The Chicago Blackhawks are apologizing to Kyle Beach for dismissing his allegations more than a decade ago that a coach had sexually assaulted him.
"We apologize to Kyle Beach for previously stating his allegations ‘lacked merit.’ It is clear now that our organization did not do the right thing," said a statement from the NHL team.
The statement said, when the Wirtz family, which owns the team, was approached about a possible lawsuit last year, they "relied on information provided by then-counsel and then-human resources that this matter was appropriately looked into and resolved in 2010 based on their review."
But when the lawsuit was filed in May "and additional allegations and information were made public through media reports," the team's owners commissioned an independent report, the results of which were made public last week.
Beach then decided to speak publicly about his experience and identify himself as the "John Doe" in the civil suit, igniting a scandal within the NHL.
Last week, Stan Bowman resigned as general manager of the Blackhawks. Joel Quenneville, who at the time of the allegations was coach of the Blackhawks, resigned from his position as coach of the Florida Panthers.
The NHL fined the club $2 million, and NHL Commissioner Gary Bettman on Monday apologized to Beach. "We could not be more sorry for the trauma that Kyle has had to endure and our goal is to do what is necessary to continue to move forward," he said.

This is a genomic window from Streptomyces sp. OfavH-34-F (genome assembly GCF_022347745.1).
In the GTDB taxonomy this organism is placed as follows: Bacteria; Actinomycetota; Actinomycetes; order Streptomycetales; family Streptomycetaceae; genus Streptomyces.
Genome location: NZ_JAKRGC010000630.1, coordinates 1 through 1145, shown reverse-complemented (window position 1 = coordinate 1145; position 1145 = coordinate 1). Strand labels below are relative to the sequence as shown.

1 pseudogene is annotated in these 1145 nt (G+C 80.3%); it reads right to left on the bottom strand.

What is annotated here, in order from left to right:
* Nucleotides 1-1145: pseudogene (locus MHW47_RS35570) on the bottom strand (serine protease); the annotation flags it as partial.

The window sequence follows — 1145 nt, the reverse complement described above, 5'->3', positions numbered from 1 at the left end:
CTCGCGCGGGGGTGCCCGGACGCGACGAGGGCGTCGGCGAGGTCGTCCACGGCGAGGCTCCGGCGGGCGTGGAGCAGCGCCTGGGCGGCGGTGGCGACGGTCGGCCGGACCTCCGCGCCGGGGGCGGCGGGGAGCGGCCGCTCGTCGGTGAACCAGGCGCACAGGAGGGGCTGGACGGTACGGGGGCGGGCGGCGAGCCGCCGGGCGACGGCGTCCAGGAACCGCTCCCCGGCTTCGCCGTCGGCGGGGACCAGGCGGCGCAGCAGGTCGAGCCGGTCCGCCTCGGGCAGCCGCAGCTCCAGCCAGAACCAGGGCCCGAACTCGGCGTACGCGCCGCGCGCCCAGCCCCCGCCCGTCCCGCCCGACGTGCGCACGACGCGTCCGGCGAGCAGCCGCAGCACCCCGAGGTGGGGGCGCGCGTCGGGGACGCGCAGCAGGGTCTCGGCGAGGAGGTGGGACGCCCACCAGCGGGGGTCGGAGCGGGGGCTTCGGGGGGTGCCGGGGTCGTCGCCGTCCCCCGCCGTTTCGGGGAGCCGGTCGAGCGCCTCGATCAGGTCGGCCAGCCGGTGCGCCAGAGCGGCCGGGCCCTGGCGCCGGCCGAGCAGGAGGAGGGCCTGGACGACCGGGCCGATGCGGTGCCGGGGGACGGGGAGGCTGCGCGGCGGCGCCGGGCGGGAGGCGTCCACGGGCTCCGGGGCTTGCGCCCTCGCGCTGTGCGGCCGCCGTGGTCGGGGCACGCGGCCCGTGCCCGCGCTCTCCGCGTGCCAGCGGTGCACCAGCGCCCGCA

Beach has alleged that in May 2010, while a prospect for the Blackhawks, video coach Brad Aldrich sexually assaulted him under the threat of violence. Beach said he reported the assault to the team that month, but that they delayed action because the team qualified for, and eventually won, the Stanley Cup that year.
Aldrich resigned from his position in June 2010 in order to avoid an internal investigation into his alleged conduct, according to an outside investigation.
The civil lawsuit, filed in a Chicago court, alleged "negligence and willful and wanton conduct related to alleged actions or failure to act by the Blackhawks" after they learned of Beach's allegations.
Aldrich has not responded to NBC News' request for comment. He has previously said the encounter with Beach was consensual and denied the allegations.